US Senate 'torture' report sought in 9/11 case at Guantanamo
GUANTANAMO BAY NAVAL BASE, Cuba (AP) -- Defense lawyers in the Sept. 11 war crimes case at Guantanamo Bay asked a judge Wednesday to secure a copy of a U.S. Senate report on the CIA's harsh interrogation tactics before President-elect Donald Trump takes office, at which point they fear it might be too late.
The incoming Trump administration may be less likely to turn over the so-called Senate "torture report" or may even seek to destroy it, lawyer James Connell told the military judge presiding over the case.
"The new administration has made statements promising waterboarding or worse and there are many reasons to believe it is hostile to preservation of the report," Connell said during a pretrial hearing at the U.S. base in Cuba.
The Senate Intelligence Committee released a nearly 500-page summary of the report on the CIA "enhanced" interrogation program in December 2014. It provided details on the at-times brutal treatment of 119 prisoners, including five men facing trial by military commission at Guantanamo for their alleged roles planning and aiding the Sept. 11, 2001, terrorist attack.
Eight copies of the report were distributed to various branches of the government, including the Department of Defense, but the CIA inspector general disclosed that it had inadvertently destroyed its copy, said Connell, who represents defendant Ammar al Baluchi.
The chief prosecutor, Army Gen. Mark Martins, opposes the request. He told the judge that the prosecution is already turning over information that forms the basis of the report and that the court may not have the authority to demand the full copy be turned over to the defense.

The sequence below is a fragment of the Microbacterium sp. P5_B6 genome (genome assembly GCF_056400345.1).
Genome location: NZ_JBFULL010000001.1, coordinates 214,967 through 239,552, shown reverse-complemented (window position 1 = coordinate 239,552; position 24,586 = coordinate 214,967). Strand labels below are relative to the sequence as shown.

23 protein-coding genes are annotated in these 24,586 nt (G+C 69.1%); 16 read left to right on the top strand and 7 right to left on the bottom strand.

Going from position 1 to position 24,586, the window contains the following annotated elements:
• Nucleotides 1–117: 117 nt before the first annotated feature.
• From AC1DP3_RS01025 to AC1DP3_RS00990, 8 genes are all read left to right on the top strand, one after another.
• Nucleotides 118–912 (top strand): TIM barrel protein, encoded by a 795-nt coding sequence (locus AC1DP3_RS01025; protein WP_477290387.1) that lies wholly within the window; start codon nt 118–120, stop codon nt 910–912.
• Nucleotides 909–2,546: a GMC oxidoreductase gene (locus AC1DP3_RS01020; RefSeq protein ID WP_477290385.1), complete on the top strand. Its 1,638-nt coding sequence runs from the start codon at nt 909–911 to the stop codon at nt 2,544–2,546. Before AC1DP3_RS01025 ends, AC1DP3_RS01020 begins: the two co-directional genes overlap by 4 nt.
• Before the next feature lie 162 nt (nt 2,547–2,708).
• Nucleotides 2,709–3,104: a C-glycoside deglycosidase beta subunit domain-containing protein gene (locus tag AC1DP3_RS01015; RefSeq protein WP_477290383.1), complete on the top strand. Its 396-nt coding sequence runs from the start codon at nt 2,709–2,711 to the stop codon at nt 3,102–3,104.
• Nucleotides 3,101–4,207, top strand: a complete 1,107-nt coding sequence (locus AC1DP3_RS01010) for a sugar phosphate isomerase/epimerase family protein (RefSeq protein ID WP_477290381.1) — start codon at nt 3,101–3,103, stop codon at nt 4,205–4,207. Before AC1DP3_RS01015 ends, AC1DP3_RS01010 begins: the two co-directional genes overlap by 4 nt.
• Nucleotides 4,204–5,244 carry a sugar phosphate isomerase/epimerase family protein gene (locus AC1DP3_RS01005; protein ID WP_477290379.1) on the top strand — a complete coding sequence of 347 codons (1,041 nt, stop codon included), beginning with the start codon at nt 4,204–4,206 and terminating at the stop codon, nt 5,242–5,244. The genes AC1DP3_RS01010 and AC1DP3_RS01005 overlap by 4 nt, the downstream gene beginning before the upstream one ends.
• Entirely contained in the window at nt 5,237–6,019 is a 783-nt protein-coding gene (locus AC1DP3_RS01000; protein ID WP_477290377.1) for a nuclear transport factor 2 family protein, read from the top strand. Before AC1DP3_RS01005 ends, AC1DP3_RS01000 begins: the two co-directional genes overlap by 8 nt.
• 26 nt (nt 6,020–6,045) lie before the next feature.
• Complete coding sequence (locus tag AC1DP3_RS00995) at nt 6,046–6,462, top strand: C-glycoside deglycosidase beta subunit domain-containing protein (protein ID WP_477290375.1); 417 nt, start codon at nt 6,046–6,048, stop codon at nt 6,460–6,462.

Lawyers for the five men want the full report, totaling about 6,000 pages, as well as supporting documents to help with the trial defense and to argue against the death penalty should they be convicted of charges that include hijacking and nearly 3,000 counts of murder in violation of the laws of war.
Attorney David Nevin, who represents lead defendant Khalid Shaikh Mohammad, said the report provides "absolutely vital" information about the treatment of his client, who was subjected to waterboarding and other measures now widely regarded as torture while held in clandestine CIA prisons. "The importance of this information is really hard to overstate," he said as he urged the judge to take action before the January inauguration.
The request came during the third day of a pretrial hearing in the case. A trial date has not been scheduled but it is at least a year away.
The issue of the men's treatment while in CIA custody had been one of the main reasons that the proceedings have dragged on slowly since the May 2012 arraignment. Much of the information surrounding the CIA's enhanced interrogation program remains classified, including in which countries the treatment occurred. Robert Swann, a civilian prosecutor in the case, bristled during a hearing Tuesday when the subject came up again, defending what he called "good men and women" who were trying to stop another attack on the United States. "I know that lives were saved," he said.